• MamacitaMamacita Kerygmania Host
    edited 1:57AM
    Rublev wrote: »
    'For Adam was created first, then Eve; and Adam was not deceived, but the woman was deceived and became a transgressor. Yet she will be saved through childbearing, provided they continue in faith and love and holiness, with modesty' (1 Tim 2: 14-15)
    [snip]

    What does childbearing have to do with salvation?

    It has nothing to do with salvation, even in Paul's own theology. Paul is the one who writes of salvation by God's grace, through faith.

    Authorship of the two Timothies is debated. I'm inclined to go with those who say it's pseudepigraphical.
    How should this passage be interpreted?
    (As others have already said:) As a product of a particular time and place.
  • BroJamesBroJames Shipmate
    N.T. Wright suggests a different way of reading this text (at the end of this piece). It’s rather long to summarise effectively here. He argues for reading it with an Ephesian context in mind, and as breaking down gender stereotypes.

    He suggests that Paul is arguing first that women (and not men only) should be allowed to learn undisturbed - but that should not then lead to a stereotypically male pattern of ‘lording it’ over others. (‘Full submission’ is not full submission to men, but to God.) And secondly that the obvious dangers of childbirth are not a sign that women are under a special curse, nor is childbearing to be regarded as an evil part of an inferior material creation and therefore to be avoided by those who seek salvation.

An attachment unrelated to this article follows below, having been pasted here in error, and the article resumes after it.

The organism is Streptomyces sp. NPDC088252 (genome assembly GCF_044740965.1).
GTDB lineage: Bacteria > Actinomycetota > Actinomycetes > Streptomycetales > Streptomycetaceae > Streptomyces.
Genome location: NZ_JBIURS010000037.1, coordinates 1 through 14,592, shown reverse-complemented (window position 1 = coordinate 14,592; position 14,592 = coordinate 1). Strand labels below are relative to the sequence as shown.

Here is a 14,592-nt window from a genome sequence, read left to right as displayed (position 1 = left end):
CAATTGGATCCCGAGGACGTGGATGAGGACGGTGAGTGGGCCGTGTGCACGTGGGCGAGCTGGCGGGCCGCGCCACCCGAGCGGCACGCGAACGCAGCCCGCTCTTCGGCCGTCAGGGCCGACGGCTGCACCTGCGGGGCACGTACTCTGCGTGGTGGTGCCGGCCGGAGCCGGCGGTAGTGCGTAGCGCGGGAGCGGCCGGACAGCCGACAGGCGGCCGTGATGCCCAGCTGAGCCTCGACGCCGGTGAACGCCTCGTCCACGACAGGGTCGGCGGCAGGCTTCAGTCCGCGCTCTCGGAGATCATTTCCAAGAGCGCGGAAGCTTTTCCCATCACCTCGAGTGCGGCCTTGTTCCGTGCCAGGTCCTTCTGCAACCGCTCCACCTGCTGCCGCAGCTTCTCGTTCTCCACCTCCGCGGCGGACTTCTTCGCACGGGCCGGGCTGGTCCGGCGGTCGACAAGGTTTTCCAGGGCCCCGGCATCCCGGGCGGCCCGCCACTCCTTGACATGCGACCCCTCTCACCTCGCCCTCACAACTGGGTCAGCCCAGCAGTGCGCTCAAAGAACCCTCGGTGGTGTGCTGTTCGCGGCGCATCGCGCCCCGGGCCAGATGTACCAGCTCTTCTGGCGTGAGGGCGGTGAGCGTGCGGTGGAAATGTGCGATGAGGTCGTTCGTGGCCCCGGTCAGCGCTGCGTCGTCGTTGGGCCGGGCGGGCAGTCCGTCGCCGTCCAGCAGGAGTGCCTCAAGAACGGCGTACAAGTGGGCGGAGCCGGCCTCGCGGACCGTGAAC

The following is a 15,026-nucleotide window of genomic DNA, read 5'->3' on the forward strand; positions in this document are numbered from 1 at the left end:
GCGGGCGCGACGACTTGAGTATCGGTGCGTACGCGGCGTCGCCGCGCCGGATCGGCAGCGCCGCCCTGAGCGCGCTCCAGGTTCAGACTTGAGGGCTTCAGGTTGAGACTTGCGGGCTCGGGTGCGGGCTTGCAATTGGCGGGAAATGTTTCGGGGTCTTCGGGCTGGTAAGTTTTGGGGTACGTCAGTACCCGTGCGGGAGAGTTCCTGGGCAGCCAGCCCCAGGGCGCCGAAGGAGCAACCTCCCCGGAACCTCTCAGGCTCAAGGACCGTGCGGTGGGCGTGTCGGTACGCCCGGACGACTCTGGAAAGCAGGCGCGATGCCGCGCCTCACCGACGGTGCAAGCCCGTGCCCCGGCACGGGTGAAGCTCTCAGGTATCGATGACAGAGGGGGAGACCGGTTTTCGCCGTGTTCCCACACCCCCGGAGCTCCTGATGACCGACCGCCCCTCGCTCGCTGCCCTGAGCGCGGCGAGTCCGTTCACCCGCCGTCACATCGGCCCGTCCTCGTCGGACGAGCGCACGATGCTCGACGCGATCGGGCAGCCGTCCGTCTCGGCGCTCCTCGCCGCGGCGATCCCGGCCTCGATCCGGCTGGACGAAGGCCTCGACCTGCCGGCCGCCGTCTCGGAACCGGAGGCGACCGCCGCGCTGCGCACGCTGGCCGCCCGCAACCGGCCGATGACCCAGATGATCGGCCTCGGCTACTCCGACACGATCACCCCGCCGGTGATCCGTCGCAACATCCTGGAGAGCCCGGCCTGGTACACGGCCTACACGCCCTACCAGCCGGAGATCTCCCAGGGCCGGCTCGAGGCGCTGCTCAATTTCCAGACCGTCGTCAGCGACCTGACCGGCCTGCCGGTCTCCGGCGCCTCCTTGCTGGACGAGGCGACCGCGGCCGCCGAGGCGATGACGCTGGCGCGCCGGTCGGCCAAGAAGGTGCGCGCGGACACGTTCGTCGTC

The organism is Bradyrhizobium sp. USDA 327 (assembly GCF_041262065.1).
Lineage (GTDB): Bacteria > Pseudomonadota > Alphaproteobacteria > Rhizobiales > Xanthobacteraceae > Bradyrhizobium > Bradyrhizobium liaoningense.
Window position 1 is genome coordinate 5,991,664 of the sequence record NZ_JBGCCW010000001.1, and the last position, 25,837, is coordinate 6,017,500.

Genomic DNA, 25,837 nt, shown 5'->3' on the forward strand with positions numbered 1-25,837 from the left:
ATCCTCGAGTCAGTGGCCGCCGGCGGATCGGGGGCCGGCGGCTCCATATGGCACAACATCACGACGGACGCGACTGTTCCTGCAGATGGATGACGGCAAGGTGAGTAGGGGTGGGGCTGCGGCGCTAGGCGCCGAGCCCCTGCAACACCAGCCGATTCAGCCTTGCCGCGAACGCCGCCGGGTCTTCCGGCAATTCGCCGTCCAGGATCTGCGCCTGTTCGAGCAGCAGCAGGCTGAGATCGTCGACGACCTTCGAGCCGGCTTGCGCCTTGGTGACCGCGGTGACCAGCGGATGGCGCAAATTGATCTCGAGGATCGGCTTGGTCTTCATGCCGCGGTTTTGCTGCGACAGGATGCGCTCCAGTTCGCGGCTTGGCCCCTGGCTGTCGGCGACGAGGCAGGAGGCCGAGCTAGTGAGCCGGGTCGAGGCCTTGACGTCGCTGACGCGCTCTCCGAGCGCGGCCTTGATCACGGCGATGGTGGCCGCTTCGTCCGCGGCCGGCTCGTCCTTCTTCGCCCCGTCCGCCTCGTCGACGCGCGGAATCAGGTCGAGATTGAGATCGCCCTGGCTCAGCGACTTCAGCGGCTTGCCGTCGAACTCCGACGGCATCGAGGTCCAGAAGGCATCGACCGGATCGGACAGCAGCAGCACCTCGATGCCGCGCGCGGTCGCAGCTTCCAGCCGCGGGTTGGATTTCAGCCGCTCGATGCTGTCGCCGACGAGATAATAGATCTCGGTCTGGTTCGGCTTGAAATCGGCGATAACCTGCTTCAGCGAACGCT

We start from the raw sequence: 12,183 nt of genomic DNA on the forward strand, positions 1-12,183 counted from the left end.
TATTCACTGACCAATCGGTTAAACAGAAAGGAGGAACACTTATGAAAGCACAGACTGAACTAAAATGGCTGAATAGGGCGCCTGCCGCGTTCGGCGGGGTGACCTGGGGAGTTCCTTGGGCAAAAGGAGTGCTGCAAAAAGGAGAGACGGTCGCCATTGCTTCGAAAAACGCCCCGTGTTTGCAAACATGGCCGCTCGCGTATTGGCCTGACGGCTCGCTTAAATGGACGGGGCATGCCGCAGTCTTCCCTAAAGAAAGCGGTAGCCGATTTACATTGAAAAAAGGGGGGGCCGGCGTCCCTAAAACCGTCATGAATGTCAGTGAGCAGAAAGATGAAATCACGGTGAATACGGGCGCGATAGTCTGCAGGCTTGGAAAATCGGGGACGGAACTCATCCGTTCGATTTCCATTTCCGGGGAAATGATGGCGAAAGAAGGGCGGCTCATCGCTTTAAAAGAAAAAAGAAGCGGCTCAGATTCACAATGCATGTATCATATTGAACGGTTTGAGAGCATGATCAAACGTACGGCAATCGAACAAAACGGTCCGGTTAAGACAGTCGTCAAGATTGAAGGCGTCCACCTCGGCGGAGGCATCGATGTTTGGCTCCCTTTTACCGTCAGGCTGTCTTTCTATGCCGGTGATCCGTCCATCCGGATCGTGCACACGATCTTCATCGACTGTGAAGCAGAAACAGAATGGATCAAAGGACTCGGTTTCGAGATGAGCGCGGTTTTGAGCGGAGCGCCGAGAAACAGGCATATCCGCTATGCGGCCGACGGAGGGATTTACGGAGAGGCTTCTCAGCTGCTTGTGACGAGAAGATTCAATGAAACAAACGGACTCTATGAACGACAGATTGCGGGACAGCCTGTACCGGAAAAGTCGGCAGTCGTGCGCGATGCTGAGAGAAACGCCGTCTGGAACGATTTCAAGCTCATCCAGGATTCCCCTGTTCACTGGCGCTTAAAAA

The whole piece is worth a read, I think.
  • BroJames wrote: »
    He suggests that Paul is arguing first that women (and not men only) should be allowed to learn undisturbed

    This was also part of the explanation I heard (see above). There are a series of imperatives in the text: "let all men everywhere lift up holy hands..." "let the women learn".
  • RublevRublev Shipmate
    @BroJames

    Thank you for posting this very interesting article. It suggests that childbirth should not be seen as God's curse upon women because of Eve's disobedience - but as a sign of salvation for contributing to God's creation in fulfilling the command to go forth and multiply (Gen 9: 7).

    It also explains the scandalised angels text as avoiding the appearance of any unholiness during worship when they would be present with the believers.

    And it makes reference to the radical equality of baptism which was offered inclusively to all believers - and to my mind is the main justification for the ordination of women.
  • BroJames wrote: »
    (‘Full submission’ is not full submission to men, but to God.)

    That point is particularly helpful. I have so often heard that passage read as 'in full submission to me...' Whatever one might think of the passage and Paul's writing generally, that is simply not there in the text.

    AFZ